In sum, if, as Helm says, my proposal is incoherent and illogical, then so is the Incarnation. Since the communicatio affirms that we can predicate seemingly contradictory notions of the same person, that person being the Son, how can it be illogical or incoherent if we predicate in the same way with respect to (the Son of) God coming down and acting throughout redemptive history? It can only be so, if the one to whom the communicatio applies in the New Testament is a different person from the one revealing God to his people in the rest of covenant history.

Geerhardus Vos puts the matter this way:

Sacramental condescensions on God's part include his appearing in human/visible form. Behind this visible form is the impression that God is altogether invisible. ...behind the Angel speaking as God, and who embodied in Himself all the condescension of God to meet the frailty and limitations of man, there existed at the same time another aspect of God, in which he could not be seen and materially received after such a fashion, the very God of whom the Angel spoke in the third person. In the incarnation of our Lord we have the supreme expression of this fundamental arrangement. (Biblical Theology, p. 74)
And later Vos says:
Finally, in regard to the much-mooted question, whether the Angel was created or uncreated, a clear distinction between the Person and the form of appearance suffices for answer. If...the Angel-conception points back to an inner distinction within the Godhead, so as to make the Angel a prefiguration of the incarnate Christ, then plainly the Person appearing in the revelation was uncreated, because God. On the other hand, if by Angel we designate the form of manifestation of which this Person availed Himself, then the Angel was created. It is the same in the case of Christ... (Ibid., pp. 75-76).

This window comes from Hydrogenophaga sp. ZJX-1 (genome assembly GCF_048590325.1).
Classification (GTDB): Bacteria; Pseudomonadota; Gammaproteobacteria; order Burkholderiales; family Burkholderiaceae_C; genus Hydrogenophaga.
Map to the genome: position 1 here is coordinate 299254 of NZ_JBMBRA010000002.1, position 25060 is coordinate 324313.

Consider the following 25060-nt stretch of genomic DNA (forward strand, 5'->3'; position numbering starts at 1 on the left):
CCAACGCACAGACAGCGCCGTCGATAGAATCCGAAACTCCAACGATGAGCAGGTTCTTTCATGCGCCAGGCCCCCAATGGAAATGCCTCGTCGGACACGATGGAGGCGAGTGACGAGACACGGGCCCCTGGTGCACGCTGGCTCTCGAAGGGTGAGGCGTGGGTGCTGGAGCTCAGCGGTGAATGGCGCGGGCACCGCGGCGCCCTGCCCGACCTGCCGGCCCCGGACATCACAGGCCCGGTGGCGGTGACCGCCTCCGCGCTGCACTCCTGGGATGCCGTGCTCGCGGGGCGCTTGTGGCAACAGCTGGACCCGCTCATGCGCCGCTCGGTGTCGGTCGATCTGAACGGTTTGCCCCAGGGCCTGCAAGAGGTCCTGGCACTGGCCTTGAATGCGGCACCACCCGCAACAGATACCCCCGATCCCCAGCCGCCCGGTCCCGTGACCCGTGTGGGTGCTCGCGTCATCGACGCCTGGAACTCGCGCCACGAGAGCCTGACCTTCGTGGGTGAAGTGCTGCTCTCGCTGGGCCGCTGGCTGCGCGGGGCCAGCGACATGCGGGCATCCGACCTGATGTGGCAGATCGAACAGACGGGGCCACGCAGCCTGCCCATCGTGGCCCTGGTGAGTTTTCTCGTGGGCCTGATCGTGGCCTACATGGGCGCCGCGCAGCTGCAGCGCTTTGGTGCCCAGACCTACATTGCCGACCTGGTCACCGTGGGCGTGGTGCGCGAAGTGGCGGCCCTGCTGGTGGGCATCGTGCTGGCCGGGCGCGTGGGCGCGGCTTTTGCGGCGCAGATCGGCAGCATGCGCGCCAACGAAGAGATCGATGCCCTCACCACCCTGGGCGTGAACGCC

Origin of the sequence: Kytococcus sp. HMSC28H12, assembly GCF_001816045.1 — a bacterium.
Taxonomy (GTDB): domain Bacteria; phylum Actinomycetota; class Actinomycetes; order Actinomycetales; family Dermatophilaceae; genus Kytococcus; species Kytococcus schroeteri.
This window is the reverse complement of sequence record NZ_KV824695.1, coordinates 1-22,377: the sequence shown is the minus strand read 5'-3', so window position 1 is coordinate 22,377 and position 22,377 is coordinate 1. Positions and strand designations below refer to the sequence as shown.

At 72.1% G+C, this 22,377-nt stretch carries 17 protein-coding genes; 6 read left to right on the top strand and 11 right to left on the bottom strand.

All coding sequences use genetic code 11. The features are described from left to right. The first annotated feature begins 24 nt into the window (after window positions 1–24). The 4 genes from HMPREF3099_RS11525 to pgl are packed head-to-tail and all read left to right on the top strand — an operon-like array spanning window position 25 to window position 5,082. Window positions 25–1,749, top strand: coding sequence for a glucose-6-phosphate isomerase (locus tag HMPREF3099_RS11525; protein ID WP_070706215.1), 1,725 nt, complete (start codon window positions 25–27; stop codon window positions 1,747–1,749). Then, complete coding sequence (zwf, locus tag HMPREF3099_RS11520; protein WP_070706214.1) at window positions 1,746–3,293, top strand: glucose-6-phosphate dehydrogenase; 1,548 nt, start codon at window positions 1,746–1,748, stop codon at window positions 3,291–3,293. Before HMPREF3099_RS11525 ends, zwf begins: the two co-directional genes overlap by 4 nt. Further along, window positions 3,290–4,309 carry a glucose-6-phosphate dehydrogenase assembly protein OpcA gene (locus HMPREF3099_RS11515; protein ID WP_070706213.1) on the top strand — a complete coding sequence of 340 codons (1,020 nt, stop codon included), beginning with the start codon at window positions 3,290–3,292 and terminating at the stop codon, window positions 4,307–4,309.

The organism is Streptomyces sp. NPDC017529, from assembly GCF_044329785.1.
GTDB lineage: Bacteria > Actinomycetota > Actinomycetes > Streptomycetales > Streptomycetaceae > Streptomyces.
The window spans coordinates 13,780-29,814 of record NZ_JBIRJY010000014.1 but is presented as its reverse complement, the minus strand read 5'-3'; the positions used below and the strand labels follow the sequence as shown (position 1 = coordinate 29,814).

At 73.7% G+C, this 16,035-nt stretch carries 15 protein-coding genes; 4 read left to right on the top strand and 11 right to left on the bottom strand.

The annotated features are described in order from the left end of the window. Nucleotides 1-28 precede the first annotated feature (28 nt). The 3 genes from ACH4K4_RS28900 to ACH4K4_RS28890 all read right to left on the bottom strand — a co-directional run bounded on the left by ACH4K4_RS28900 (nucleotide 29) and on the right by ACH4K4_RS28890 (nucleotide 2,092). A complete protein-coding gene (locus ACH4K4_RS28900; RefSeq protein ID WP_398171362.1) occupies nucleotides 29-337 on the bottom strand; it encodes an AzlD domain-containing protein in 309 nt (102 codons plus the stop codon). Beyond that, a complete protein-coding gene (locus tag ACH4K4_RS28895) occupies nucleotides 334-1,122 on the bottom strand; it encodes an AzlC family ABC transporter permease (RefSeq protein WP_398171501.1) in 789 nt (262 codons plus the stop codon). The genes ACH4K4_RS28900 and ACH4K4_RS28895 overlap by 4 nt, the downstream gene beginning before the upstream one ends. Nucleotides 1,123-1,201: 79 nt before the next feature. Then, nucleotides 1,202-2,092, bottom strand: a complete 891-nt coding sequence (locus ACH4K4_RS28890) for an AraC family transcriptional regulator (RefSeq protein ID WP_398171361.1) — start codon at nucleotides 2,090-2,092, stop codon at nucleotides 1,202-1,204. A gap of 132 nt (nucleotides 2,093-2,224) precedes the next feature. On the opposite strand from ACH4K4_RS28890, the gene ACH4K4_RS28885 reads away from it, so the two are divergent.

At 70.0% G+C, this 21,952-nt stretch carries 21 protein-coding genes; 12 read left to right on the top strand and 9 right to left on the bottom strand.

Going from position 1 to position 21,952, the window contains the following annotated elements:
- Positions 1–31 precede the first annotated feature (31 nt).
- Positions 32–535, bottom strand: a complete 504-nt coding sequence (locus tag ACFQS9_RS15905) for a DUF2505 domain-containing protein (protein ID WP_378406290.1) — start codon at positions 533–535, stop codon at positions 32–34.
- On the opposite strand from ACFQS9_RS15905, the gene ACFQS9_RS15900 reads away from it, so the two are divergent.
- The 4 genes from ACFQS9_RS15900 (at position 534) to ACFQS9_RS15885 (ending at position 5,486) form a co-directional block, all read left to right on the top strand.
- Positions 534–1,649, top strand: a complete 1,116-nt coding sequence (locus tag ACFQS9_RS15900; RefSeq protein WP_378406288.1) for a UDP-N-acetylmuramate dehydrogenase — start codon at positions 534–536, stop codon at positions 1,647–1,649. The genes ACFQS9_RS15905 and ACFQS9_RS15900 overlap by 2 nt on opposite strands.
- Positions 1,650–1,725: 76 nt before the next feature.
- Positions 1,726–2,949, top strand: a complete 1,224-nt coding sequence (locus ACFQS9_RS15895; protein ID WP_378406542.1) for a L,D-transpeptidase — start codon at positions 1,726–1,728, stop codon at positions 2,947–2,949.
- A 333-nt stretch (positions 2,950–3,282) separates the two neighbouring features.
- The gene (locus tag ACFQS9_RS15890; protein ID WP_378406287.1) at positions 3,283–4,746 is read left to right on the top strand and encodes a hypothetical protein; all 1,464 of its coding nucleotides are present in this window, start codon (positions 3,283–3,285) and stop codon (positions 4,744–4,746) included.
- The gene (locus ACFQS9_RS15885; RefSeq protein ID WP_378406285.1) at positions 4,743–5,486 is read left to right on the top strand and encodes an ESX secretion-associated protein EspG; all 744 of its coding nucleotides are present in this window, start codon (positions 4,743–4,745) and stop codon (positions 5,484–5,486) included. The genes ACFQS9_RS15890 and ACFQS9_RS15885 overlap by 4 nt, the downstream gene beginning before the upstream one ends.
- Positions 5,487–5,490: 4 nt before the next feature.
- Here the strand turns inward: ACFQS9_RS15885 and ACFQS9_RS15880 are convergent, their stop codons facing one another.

Further on in his critique, Helm also argues:
So for Oliphint, God is doubly ignorant, ignorant on account of taking on divine covenantal properties and, in the Incarnation, ignorant on account of taking on a truly human nature. But then there's the 'other' God, the timelessly eternal God who knows everything, including what the 'covenantal' God does not yet know. Yet, the two Gods are one God. Can a ship with such holes beneath the water line make it safely to port?

The Incarnation "ship," which includes the fact that the Son, as God, knows all things and that the Son, as man, does not know the hour or day of his coming, can surely make it to port. Scripture sufficiently plugs whatever holes are perceived to be beneath the water line. There is, of course, no "double" or "triple" or "quadruple" ignorance involved, just as there is no eternal God, then covenant God, then Christ. GWU is quite clear on those points. Is it, we could ask -- theologically and biblically -- illegitimate to employ the communicatio idiomatum and the reduplicative strategy with respect to the Son, as the one who reveals God throughout covenant history, and only legitimate when he assumes, for eternity, a human nature? Only if the God of classical theism is something other than the God revealing himself (and acting) in history.